Charles Barron's Groundbreaking Shouting Match

Councilman gets loud and proud

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    NEWSLETTERS

    Barron claimed he and students who campaigned for a new building at BMCC were "disrespected" by Mayor Bloomberg, who made no mention of their involvement.

    From now on, City Councilman Charles Barron should be invited to/crash all routine building groundbreaking ceremonies.

    At an event Tuesday for a new building at the Borough of Manhattan Community College the firebrand councilman and a university trustee got into a fierce shouting match.

    Barron accused Mayor Michael Bloomberg and others of "disrespecting" him and the students who had campaigned for the building, which will replace one damaged in the Sept. 11 attacks.

    "The mayor gets up here and doesn't even respect us enough to even mention that students were even involved in it at all," Barron, an unscheduled speaker, said during the groundbreaking for Fiterman Hall at Borough of Manhattan Community College.

    At that point Jeffrey Wiesenfeld, a trustee of the City University of New York, rose from his seat in the front row and said, "When was the last time you respected somebody? You're a disgrace!"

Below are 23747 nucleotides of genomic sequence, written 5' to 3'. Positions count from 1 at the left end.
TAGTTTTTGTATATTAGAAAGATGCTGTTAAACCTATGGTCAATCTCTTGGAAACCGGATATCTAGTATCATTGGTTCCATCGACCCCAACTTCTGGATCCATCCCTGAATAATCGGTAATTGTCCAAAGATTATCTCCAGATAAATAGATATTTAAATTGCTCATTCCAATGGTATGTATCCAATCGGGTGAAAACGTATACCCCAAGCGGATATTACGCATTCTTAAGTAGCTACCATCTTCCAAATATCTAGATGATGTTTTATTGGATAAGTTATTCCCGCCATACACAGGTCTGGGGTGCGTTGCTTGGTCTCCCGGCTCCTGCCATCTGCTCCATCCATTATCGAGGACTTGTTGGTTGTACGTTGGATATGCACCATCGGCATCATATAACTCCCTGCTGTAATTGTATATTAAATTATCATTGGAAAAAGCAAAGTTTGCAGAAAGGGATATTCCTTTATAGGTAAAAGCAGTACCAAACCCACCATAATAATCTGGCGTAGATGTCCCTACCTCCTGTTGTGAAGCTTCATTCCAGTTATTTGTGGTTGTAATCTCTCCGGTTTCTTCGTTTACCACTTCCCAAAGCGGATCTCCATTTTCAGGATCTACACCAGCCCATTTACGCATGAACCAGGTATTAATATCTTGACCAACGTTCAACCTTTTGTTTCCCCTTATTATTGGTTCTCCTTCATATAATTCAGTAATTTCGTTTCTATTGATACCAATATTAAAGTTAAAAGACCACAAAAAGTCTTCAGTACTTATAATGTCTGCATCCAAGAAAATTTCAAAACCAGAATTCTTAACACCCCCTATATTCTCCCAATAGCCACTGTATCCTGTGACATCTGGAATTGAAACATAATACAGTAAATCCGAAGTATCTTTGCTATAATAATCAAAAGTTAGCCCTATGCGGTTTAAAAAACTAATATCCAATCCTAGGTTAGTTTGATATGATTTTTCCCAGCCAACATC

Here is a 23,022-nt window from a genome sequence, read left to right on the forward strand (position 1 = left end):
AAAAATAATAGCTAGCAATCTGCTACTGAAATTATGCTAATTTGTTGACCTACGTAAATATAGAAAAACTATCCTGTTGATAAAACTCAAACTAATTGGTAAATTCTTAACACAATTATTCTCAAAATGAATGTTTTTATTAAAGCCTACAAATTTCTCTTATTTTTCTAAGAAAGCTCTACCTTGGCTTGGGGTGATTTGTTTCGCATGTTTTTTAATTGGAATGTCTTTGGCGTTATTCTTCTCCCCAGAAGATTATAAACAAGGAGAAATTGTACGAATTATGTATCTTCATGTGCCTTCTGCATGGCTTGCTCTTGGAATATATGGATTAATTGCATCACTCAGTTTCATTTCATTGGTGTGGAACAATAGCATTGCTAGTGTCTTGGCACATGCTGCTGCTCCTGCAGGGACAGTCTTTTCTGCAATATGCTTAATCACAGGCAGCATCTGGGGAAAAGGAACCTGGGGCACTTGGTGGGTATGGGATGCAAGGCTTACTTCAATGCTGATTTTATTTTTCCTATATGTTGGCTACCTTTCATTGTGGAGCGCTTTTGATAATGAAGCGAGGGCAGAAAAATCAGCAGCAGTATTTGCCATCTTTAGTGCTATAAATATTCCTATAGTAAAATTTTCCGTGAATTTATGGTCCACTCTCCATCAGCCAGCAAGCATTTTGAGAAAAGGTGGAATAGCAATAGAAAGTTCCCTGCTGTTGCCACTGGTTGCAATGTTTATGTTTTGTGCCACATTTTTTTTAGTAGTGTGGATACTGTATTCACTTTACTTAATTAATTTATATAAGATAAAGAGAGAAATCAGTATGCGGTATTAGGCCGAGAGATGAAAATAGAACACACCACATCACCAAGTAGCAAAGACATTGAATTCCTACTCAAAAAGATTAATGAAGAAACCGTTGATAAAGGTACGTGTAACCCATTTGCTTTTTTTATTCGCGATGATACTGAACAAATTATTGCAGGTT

The two men tried to shout each other down, with Barron calling Wiesenfeld "a sickening racist."

    Barron, who chairs the City Council's committee on higher education, complained afterward that he and another councilman, Alan Gerson, had not originally been given seats on the podium with Bloomberg, university Chancellor Matthew Goldstein and others.

    Wiesenfeld said Barron, a former member of the Black Panther Party, was acting "like a thug."

    "Someone has to speak up about it," he said.

    Barron made headlines in 2008 when he invited Zimbabwean President Robert Mugabe to City Hall despite worldwide censure of Mugabe's human rights record. Mugabe followed through on the invitation with a visit.

    Wiesenfeld, an investment banker, is a former staff member of New York City Mayor Ed Koch and Sen. Al D'Amato who was appointed a city university trustee in 1999.

    The brouhaha disrupted a morning of congratulatory speeches at the groundbreaking for the $325 million Fiterman Hall, which will replace a building that was badly damaged on Sept. 11, 2001.

    The old Fiterman Hall had been donated to BMCC, a community college near ground zero that is part of the city university system.
    Bloomberg declined to comment.